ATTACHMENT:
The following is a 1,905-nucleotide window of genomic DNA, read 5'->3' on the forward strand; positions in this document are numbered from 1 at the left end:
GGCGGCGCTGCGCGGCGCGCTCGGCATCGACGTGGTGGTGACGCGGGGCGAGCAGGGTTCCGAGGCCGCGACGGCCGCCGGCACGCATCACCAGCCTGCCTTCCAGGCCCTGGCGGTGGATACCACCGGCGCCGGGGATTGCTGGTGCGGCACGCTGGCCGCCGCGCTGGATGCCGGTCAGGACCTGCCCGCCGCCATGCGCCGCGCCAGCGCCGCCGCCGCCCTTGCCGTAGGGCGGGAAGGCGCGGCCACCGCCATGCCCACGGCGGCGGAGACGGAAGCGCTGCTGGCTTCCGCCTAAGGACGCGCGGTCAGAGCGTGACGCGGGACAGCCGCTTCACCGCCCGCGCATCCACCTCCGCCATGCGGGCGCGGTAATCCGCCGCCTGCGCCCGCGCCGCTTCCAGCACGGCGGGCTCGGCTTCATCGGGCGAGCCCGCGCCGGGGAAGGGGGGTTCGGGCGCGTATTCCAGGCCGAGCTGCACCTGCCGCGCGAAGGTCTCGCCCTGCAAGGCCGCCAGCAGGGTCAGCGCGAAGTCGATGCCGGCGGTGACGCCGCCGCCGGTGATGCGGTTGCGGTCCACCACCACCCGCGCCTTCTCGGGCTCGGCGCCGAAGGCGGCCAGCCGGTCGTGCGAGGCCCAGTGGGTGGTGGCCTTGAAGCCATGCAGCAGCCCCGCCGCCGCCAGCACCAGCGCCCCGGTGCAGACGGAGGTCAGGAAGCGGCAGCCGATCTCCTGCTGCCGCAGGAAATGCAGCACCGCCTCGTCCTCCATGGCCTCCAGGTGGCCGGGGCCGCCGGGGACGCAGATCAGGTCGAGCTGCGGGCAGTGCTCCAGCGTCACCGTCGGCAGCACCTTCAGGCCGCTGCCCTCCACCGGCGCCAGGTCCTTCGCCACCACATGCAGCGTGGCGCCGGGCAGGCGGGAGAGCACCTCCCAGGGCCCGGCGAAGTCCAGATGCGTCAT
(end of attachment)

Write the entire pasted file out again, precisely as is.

The following is a 1,905-nucleotide window of genomic DNA, read 5'->3' on the forward strand; positions in this document are numbered from 1 at the left end:
GGCGGCGCTGCGCGGCGCGCTCGGCATCGACGTGGTGGTGACGCGGGGCGAGCAGGGTTCCGAGGCCGCGACGGCCGCCGGCACGCATCACCAGCCTGCCTTCCAGGCCCTGGCGGTGGATACCACCGGCGCCGGGGATTGCTGGTGCGGCACGCTGGCCGCCGCGCTGGATGCCGGTCAGGACCTGCCCGCCGCCATGCGCCGCGCCAGCGCCGCCGCCGCCCTTGCCGTAGGGCGGGAAGGCGCGGCCACCGCCATGCCCACGGCGGCGGAGACGGAAGCGCTGCTGGCTTCCGCCTAAGGACGCGCGGTCAGAGCGTGACGCGGGACAGCCGCTTCACCGCCCGCGCATCCACCTCCGCCATGCGGGCGCGGTAATCCGCCGCCTGCGCCCGCGCCGCTTCCAGCACGGCGGGCTCGGCTTCATCGGGCGAGCCCGCGCCGGGGAAGGGGGGTTCGGGCGCGTATTCCAGGCCGAGCTGCACCTGCCGCGCGAAGGTCTCGCCCTGCAAGGCCGCCAGCAGGGTCAGCGCGAAGTCGATGCCGGCGGTGACGCCGCCGCCGGTGATGCGGTTGCGGTCCACCACCACCCGCGCCTTCTCGGGCTCGGCGCCGAAGGCGGCCAGCCGGTCGTGCGAGGCCCAGTGGGTGGTGGCCTTGAAGCCATGCAGCAGCCCCGCCGCCGCCAGCACCAGCGCCCCGGTGCAGACGGAGGTCAGGAAGCGGCAGCCGATCTCCTGCTGCCGCAGGAAATGCAGCACCGCCTCGTCCTCCATGGCCTCCAGGTGGCCGGGGCCGCCGGGGACGCAGATCAGGTCGAGCTGCGGGCAGTGCTCCAGCGTCACCGTCGGCAGCACCTTCAGGCCGCTGCCCTCCACCGGCGCCAGGTCCTTCGCCACCACATGCAGCGTGGCGCCGGGCAGGCGGGAGAGCACCTCCCAGGGCCCGGCGAAGTCCAGATGCGTCAT